U.S. GEOLOGICAL SURVEY
In this photo taken March 26, 2006, almost two weeks after the Ka Loko Dam breached, officials examined the damage as flood waters continued to flow. CLICK FOR LARGE
Neglect led to Ka Loko break
Several key legislators promise to use the conclusions of a special report to reform state laws on dam safety
The March 14 breach of Kauai's Ka Loko Dam "was obviously a huge human tragedy and ecological disaster," special Deputy Attorney General Robert Godbey said yesterday after delivering his investigative report to the Legislature.
"It would be an even greater tragedy if we don't learn from it," he said.
FAILURES ON NUMEROUS LEVELS
Special Deputy Attorney General Robert Carson Godbey's independent investigation into the deadly Ka Loko Dam failure in March emphasizes that it is "does not draw conclusions as to legal blame, civil liability or criminal guilt." However, it comes to the following conclusions:
» Dam owner James Pflueger "appears" to have filled in the emergency spillway, "an essential safety element of every earthen dam." He also failed to maintain the dam.
» The State of Hawaii did not inspect the dam as is required by law.
» Kauai County officials missed an opportunity to stop unlawful work at the dam in 1997.
» Kilauea Irrigation Co. failed to maintain the dam and control the waters from Ka Loko ditch.
The full report can be read at www.kalokodam.net/report/Report.pdf
CHANGES URGED TO IMPROVE SAFETY
Special Deputy Attorney General Robert Godbey's investigation of the March 14 Ka Loko Dam breach recommends that the state:
» Better fund the state's dam safety program.
» Have more trained engineers working in the dam safety program.
» Change dam hazard classifications, so that any dam for which a breach would cause probable loss of human life would be classified as high hazard.
» Increase inspections of high-hazard dams to at least every two years, up from every five years.
» Increase penalties for violation of dam safety rules to up to $10,000 per day for first-time violations (up from $500) and up to $50,000 per day for repeat violations.
» Create a dam safety fund, using fees from dam owners and fines collected for violations.
» Loan qualified dam owners money from the dam safety fund to make dam improvements.
» Consider tightening guidelines that currently exempt dam owners from liability for damages in some instances.
» Ensure that all state and county inspectors and dam owners receive basic dam safety training.
» Take into account the age and condition of Hawaii's earthen dams and the need for maintenance if they are to continue to be used.
» Take into account Hawaii's location in an earthquake zone and the probabilities of extraordinarily rainy weather.
» Require dam owners to comply with upgraded dam safety rules.
» Authorize the state to take action during emergencies to protect the public's safety, including entering private land to do so.
Several key lawmakers who received Godbey's two-volume report yesterday agreed and pledged to use his work to change state laws on dam safety.
Rep. Mina Morita, a Kauai Democrat whose district includes the disaster site, said she will use Godbey's work to introduce legislation.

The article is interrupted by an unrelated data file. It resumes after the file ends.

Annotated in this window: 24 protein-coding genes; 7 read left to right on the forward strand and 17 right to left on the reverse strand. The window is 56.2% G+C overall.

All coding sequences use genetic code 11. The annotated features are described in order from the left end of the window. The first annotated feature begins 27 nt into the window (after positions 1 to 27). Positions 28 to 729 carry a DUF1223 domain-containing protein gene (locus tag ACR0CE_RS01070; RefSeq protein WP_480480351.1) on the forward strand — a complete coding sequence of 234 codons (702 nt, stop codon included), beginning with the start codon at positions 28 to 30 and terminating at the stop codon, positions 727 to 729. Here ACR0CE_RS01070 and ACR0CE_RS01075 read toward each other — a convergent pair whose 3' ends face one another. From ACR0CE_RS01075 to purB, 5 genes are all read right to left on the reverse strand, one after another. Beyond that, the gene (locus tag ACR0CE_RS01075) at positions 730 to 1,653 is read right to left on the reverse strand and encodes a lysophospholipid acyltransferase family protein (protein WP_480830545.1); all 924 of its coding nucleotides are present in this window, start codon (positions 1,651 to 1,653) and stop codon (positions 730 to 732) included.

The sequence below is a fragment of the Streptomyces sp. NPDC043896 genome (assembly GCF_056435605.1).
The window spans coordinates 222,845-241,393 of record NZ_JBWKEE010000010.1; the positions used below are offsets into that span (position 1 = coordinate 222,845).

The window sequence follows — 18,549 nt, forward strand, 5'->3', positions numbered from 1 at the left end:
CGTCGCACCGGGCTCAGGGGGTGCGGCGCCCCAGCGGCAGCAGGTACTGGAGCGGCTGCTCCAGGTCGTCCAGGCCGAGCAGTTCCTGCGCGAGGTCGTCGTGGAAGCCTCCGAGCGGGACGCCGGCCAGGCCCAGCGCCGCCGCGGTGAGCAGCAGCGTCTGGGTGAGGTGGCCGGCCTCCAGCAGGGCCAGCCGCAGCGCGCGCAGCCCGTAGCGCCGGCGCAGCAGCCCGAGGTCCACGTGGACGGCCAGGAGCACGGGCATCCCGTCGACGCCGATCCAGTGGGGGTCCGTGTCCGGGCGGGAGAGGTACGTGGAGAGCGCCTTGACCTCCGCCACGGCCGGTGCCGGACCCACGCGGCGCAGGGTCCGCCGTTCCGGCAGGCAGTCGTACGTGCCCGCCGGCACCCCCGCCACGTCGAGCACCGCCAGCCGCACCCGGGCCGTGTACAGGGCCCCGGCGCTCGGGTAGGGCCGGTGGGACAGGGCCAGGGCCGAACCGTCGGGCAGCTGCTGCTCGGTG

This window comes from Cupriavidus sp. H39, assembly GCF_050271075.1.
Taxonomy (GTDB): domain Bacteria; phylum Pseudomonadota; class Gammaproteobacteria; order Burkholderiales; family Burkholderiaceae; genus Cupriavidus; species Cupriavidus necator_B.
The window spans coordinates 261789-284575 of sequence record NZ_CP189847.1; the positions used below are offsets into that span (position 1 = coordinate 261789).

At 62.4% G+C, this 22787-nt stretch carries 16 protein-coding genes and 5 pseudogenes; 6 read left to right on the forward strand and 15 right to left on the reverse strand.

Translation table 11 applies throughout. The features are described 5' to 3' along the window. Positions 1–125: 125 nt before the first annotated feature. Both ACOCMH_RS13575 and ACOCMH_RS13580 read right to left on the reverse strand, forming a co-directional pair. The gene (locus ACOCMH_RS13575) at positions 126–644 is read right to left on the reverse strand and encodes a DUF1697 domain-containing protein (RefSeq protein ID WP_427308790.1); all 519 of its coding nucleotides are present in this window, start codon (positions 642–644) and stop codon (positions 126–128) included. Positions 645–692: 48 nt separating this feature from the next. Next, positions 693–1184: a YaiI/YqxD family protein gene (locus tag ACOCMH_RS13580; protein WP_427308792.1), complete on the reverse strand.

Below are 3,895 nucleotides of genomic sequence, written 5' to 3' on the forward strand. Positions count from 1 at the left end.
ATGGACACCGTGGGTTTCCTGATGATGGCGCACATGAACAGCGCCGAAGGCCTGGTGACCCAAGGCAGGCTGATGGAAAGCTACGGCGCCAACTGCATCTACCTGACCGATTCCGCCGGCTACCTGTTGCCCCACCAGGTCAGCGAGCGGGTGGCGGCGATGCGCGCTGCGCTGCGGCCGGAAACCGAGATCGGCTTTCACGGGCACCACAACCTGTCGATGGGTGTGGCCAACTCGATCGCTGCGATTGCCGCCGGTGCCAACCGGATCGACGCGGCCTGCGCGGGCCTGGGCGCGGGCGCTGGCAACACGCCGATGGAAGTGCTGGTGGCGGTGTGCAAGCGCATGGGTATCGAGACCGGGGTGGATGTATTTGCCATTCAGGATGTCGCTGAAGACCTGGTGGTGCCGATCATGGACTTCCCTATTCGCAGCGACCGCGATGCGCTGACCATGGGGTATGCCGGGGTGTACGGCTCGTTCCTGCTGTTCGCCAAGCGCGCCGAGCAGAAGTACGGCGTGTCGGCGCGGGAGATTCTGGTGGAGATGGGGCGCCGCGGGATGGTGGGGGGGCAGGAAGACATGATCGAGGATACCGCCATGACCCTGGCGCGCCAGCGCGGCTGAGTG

"I think it's really important," Morita said. "The report was really clear in pointing out shortcomings of the (current) statute," which was written in 1987.
So did Sen. Russell Kokubun (D, Kalapana-Volcano) and chairman of the Senate Water, Land and Agriculture Committee, and House Speaker Calvin Say (D, Palolo).
Kokubun said he expects to hold an informational briefing about the report by the end of the month, where lawmakers can ask questions about it.
"I think he did a very good job, a commendable job in laying out the history" of the Ka Loko incident, Morita said.
"He was walking a fine line because of the numerous civil lawsuits that are out there right now, in presenting the facts as he saw them," Morita said.
Morita also complimented Godbey for giving some context on Hawaii's aging agricultural water systems. The sugar industry used to fund upkeep of complicated upcountry water systems, but with that industry almost gone, the systems are falling into disrepair and neglect, she said.
With sugar's "huge economic engine" no longer paying for many of Hawaii's rural water systems, "I really do think we (in Hawaii) have reason to be concerned," Godbey said. Another factor to consider is how earthen dams are susceptible to earthquakes, he said.
An estimated 1.6 million tons of water rushing from the Ka Loko Reservoir before dawn on March 14 killed seven people, destroyed two homes, damaged a state highway, and left debris and wrecked lands behind.
Godbey was chosen by state Attorney General Mark Bennett from a field of five attorneys picked by state lawmakers. Some had not wanted Bennett in charge of the investigation because he was formerly a law partner with an attorney representing James Pflueger, owner of Ka Loko Dam.
"The Legislature wanted someone who would do a thorough and diligent and thoroughly independent job," Bennett said yesterday, adding that Godbey's work was "completely independent; I had no input into the contents at all."
Bennett said yesterday that his separate criminal investigation of the Ka Loko Dam incident is ongoing.
The Ka Loko Dam victims, from left: Tim Noonan; Christina McNees and Daniel Arroyo; Aurora Fehring and Alan Dingwall and son Rowan; Wayne Rotstein.
There are also at least three lawsuits pending among various parties connected with the Ka Loko Dam failure.
Godbey's report emphasized that "the report does not draw conclusions as to legal blame, civil liability or criminal guilt." It spreads blame (or what the report calls "possible culpability") for the tragedy among the state Department of Land and Natural Resources; Kauai County; Ka Loko Dam property owner Jimmy Pflueger; and Kilauea Irrigation Co., Inc., the operator of the water system connected with the Ka Loko Reservoir.